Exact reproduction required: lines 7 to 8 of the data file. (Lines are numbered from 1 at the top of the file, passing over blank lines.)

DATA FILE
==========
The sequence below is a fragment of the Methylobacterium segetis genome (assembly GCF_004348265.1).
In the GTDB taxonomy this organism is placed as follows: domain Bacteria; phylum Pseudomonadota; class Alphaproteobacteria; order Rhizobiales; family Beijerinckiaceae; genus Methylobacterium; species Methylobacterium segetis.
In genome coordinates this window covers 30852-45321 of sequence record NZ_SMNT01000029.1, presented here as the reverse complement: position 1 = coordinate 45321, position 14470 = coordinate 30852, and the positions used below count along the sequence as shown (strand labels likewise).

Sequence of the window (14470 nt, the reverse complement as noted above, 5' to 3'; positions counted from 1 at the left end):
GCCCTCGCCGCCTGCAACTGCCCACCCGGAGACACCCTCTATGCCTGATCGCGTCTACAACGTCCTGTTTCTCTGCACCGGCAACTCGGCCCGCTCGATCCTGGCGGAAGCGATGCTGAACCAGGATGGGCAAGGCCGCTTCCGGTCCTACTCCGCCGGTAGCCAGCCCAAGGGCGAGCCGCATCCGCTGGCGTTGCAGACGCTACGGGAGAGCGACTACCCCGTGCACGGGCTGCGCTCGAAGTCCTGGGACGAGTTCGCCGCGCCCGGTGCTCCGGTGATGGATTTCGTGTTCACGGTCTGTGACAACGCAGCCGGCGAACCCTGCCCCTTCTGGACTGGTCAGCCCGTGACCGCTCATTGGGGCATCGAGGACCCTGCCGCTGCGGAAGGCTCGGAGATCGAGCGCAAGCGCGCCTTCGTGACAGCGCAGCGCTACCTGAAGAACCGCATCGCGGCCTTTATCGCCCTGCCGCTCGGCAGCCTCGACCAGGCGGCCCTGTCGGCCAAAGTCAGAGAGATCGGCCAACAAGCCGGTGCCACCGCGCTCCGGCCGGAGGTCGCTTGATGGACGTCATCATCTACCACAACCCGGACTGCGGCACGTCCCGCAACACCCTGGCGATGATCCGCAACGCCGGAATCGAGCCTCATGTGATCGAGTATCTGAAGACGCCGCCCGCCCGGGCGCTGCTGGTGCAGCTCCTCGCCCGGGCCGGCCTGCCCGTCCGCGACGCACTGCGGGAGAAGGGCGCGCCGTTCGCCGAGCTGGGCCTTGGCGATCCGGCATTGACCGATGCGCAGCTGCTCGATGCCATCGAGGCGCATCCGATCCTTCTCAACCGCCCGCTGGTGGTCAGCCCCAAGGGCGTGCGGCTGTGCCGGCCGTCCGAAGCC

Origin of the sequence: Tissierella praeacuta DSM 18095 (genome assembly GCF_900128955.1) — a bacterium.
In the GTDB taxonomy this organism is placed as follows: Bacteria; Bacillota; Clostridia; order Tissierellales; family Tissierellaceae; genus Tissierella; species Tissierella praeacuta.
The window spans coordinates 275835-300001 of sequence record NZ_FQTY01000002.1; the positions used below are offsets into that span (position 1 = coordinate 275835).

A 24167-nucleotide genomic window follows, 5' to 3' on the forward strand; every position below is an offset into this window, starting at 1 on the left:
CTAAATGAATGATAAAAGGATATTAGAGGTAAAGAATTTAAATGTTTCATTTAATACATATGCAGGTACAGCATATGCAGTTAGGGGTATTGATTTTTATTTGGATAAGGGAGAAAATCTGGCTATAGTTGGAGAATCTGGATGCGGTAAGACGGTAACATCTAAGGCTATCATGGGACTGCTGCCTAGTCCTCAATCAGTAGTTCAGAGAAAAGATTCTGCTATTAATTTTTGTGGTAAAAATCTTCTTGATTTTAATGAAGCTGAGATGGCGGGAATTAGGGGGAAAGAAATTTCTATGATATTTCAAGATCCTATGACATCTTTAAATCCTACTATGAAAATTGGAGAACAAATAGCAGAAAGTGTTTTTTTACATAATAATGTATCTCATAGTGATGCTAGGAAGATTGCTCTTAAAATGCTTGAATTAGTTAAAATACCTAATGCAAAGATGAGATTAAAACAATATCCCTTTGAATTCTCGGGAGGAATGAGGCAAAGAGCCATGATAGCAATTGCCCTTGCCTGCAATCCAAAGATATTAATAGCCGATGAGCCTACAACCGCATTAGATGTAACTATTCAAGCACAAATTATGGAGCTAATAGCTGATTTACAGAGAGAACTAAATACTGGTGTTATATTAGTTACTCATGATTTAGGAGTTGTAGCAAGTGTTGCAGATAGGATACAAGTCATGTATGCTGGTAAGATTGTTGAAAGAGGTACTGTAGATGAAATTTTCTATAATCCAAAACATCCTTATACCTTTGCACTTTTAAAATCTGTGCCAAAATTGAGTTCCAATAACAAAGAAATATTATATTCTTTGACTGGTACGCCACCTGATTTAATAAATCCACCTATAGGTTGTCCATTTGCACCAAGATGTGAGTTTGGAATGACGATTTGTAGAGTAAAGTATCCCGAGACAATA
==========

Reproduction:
In the GTDB taxonomy this organism is placed as follows: Bacteria; Bacillota; Clostridia; order Tissierellales; family Tissierellaceae; genus Tissierella; species Tissierella praeacuta.
The window spans coordinates 275835-300001 of sequence record NZ_FQTY01000002.1; the positions used below are offsets into that span (position 1 = coordinate 275835).